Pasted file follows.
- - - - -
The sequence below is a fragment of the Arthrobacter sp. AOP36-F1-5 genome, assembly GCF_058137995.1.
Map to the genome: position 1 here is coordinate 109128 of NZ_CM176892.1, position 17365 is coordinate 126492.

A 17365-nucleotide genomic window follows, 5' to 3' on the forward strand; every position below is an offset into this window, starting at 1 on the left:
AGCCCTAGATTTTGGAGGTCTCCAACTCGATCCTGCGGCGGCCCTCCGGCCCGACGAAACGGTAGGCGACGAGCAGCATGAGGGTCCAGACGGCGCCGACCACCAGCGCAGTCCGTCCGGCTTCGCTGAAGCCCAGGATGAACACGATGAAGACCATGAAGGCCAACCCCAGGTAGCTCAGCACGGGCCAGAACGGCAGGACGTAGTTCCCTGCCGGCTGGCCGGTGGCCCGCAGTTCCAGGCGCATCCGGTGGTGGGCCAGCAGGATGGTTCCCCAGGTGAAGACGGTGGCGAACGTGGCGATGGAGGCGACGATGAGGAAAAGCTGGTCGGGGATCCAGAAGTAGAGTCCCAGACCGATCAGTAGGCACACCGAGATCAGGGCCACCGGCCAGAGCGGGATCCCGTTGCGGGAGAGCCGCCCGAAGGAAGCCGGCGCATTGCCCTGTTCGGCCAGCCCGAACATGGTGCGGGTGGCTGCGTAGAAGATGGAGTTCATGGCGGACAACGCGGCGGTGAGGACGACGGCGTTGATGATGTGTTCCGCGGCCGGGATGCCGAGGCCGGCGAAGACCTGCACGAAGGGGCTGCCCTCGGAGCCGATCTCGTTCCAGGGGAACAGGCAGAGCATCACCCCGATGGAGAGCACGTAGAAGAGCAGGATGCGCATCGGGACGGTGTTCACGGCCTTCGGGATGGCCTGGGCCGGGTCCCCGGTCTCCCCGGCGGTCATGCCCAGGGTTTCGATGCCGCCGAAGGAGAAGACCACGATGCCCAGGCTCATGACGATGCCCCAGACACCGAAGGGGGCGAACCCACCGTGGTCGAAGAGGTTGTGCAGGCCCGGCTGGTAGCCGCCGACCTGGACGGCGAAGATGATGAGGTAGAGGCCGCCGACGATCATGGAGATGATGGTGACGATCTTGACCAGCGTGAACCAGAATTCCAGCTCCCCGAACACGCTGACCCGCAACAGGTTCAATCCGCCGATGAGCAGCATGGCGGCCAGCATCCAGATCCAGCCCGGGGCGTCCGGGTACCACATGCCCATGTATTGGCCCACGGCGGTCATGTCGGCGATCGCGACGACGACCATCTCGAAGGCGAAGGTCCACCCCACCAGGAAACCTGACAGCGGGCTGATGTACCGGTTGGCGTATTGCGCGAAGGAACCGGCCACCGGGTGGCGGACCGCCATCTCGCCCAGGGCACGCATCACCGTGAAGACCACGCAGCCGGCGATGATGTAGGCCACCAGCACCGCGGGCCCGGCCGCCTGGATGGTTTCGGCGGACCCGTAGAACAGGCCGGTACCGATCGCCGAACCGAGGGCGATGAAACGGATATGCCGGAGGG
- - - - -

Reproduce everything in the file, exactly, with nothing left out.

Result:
The sequence below is a fragment of the Arthrobacter sp. AOP36-F1-5 genome, assembly GCF_058137995.1.
Map to the genome: position 1 here is coordinate 109128 of NZ_CM176892.1, position 17365 is coordinate 126492.

A 17365-nucleotide genomic window follows, 5' to 3' on the forward strand; every position below is an offset into this window, starting at 1 on the left:
AGCCCTAGATTTTGGAGGTCTCCAACTCGATCCTGCGGCGGCCCTCCGGCCCGACGAAACGGTAGGCGACGAGCAGCATGAGGGTCCAGACGGCGCCGACCACCAGCGCAGTCCGTCCGGCTTCGCTGAAGCCCAGGATGAACACGATGAAGACCATGAAGGCCAACCCCAGGTAGCTCAGCACGGGCCAGAACGGCAGGACGTAGTTCCCTGCCGGCTGGCCGGTGGCCCGCAGTTCCAGGCGCATCCGGTGGTGGGCCAGCAGGATGGTTCCCCAGGTGAAGACGGTGGCGAACGTGGCGATGGAGGCGACGATGAGGAAAAGCTGGTCGGGGATCCAGAAGTAGAGTCCCAGACCGATCAGTAGGCACACCGAGATCAGGGCCACCGGCCAGAGCGGGATCCCGTTGCGGGAGAGCCGCCCGAAGGAAGCCGGCGCATTGCCCTGTTCGGCCAGCCCGAACATGGTGCGGGTGGCTGCGTAGAAGATGGAGTTCATGGCGGACAACGCGGCGGTGAGGACGACGGCGTTGATGATGTGTTCCGCGGCCGGGATGCCGAGGCCGGCGAAGACCTGCACGAAGGGGCTGCCCTCGGAGCCGATCTCGTTCCAGGGGAACAGGCAGAGCATCACCCCGATGGAGAGCACGTAGAAGAGCAGGATGCGCATCGGGACGGTGTTCACGGCCTTCGGGATGGCCTGGGCCGGGTCCCCGGTCTCCCCGGCGGTCATGCCCAGGGTTTCGATGCCGCCGAAGGAGAAGACCACGATGCCCAGGCTCATGACGATGCCCCAGACACCGAAGGGGGCGAACCCACCGTGGTCGAAGAGGTTGTGCAGGCCCGGCTGGTAGCCGCCGACCTGGACGGCGAAGATGATGAGGTAGAGGCCGCCGACGATCATGGAGATGATGGTGACGATCTTGACCAGCGTGAACCAGAATTCCAGCTCCCCGAACACGCTGACCCGCAACAGGTTCAATCCGCCGATGAGCAGCATGGCGGCCAGCATCCAGATCCAGCCCGGGGCGTCCGGGTACCACATGCCCATGTATTGGCCCACGGCGGTCATGTCGGCGATCGCGACGACGACCATCTCGAAGGCGAAGGTCCACCCCACCAGGAAACCTGACAGCGGGCTGATGTACCGGTTGGCGTATTGCGCGAAGGAACCGGCCACCGGGTGGCGGACCGCCATCTCGCCCAGGGCACGCATCACCGTGAAGACCACGCAGCCGGCGATGATGTAGGCCACCAGCACCGCGGGCCCGGCCGCCTGGATGGTTTCGGCGGACCCGTAGAACAGGCCGGTACCGATCGCCGAACCGAGGGCGATGAAACGGATATGCCGGAGGG